Hey, Siri: How does female-voiced AI contribute to gender bias?
The predominantly feminized roster of digital voice assistants — like Amazon’s
Alexa and Apple’s
Siri — helps perpetuate and spread negative gender stereotypes, a recent report from the United Nations Educational, Scientific and Cultural Organization (UNESCO) says.
“Because the speech of most voice assistants is female, it sends a signal that women are obliging, docile and eager-to-please helpers, available at the touch of a button or with a blunt voice command like ‘hey’ or ‘OK,’” the report’s authors wrote. “The assistant holds no power of agency beyond what the commander asks of it. It honors commands and responds to queries regardless of their tone or hostility.”
‘It sends a signal that women are obliging, docile and eager-to-please helpers, available at the touch of a button.’
This messaging, they said, can often reinforce “commonly held gender biases that women are subservient and tolerant of poor treatment.”
About 26% of U.S. adults — or 66.4 million people — now own a smart speaker, according to a January survey by industry researcher Voicebot.ai and voice-experience platform Voicify, a 40% increase over the previous year. The number of voice assistants in use is expected to triple to 8 billion by 2023 from 2.5 billion in late 2018, an analysis from the U.K.-based Juniper Research found, with the smart-TV category growing the fastest.
Amazon, Apple, Microsoft and Google did not immediately respond to MarketWatch requests for comment on the report.
Some of these companies have introduced a greater variety of voice offerings in recent years. Google
now offers 10 male- and female-sounding voices in the U.S., plus a cameo voice from John Legend. And Apple rolled out a male voice option for Siri in 2013.
Still, one particular concern is verbal sexual harassment and abuse that some users lob at digital assistants, according to the UN paper — and how the assistants respond in “deflecting, lackluster or apologetic” ways.
The report cited a 2017 test conducted by Quartz, which found in part that Siri and Alexa responded to direct sexual insults (like “You’re a b—h”) primarily with “gratitude and avoidance.” For example, Alexa replied, “Thanks for the feedback,” and Siri’s responses included “I’d blush if I could.” (Google Home said, “My apologies, don’t understand,” while Microsoft’s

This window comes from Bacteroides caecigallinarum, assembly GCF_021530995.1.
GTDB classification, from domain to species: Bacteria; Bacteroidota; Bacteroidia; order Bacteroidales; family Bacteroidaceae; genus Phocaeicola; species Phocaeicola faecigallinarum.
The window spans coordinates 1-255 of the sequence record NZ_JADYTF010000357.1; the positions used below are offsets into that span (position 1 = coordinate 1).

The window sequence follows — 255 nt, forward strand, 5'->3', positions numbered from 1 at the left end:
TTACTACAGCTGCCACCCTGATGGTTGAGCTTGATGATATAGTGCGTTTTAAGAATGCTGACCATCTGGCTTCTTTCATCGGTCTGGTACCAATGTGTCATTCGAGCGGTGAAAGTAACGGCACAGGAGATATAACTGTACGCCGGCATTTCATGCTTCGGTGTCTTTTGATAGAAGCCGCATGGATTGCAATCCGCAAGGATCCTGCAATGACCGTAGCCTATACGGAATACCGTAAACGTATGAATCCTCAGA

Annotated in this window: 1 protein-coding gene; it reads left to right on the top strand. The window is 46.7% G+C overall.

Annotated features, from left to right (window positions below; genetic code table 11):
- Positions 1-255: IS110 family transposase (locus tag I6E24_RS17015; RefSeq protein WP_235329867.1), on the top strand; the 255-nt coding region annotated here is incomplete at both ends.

Cortana said, “Well, that’s not going to get us anywhere.”)
In response to sexual comments like “You’re hot” or “You’re a slut,” the Quartz review found, Alexa and Siri provided “evasive, grateful or flirtatious” answers. Google Home and Cortana, if they registered the harassment, responded with jokes.
‘Unless current trends reverse, the digital future is likely to be awash in docile near-human assistants, virtually all of them female.’
And “dumb mistakes” that these still-fallible voice assistants sometimes make, the UN report said, run the risk of fostering “negative associations with women” among users. “Unless current trends reverse, the digital future is likely to be awash in docile near-human assistants, virtually all of them female, who routinely make dumb mistakes,” the report said.
Female digital assistants’ overall “subservience” and “passivity” plays out against the backdrop of a male-dominated tech workforce, the authors added. “The feminization of AI assistants deserves attention because it helps illustrate the ways in which new technology norms are established when women are underrepresented in the creation of technology,” they wrote.
Women held just 26% of professional computing occupations in the U.S. in 2018, according to the National Center for Women & Information Technology. While the gender pay gap for women in tech has contracted, data suggests that women still face a steeper climb in landing tech jobs.
And the artificial intelligence sector in particular faces a “diversity crisis,” according to a report published last month by New York University’s AI Now Institute: Women make up just 10% of AI research staff at Google and 15% at Facebook, the research found, while men comprise more than eight in 10 AI professors.
“Siri’s ‘female’ obsequiousness — and the servility expressed by so many other digital assistants projected as young women — provides a powerful illustration of gender biases coded into technology products, pervasive in the technology sector and apparent in digital skills education,” the UN paper’s authors wrote.
Creating better gender balance in tech — especially in AI — can help set the stage for products that “better reflect” society’s diversity, the paper’s authors said. And it’s not too late to right the ship, they concluded, given voice assistants’ relative newness to consumers.
“There is nothing predestined about technology reproducing existing gender biases or spawning the creation of new ones,” they wrote. “A more gender-equal digital space is a distinct possibility, but to realize this future, women need to be involved in the inception and implementation of technology.”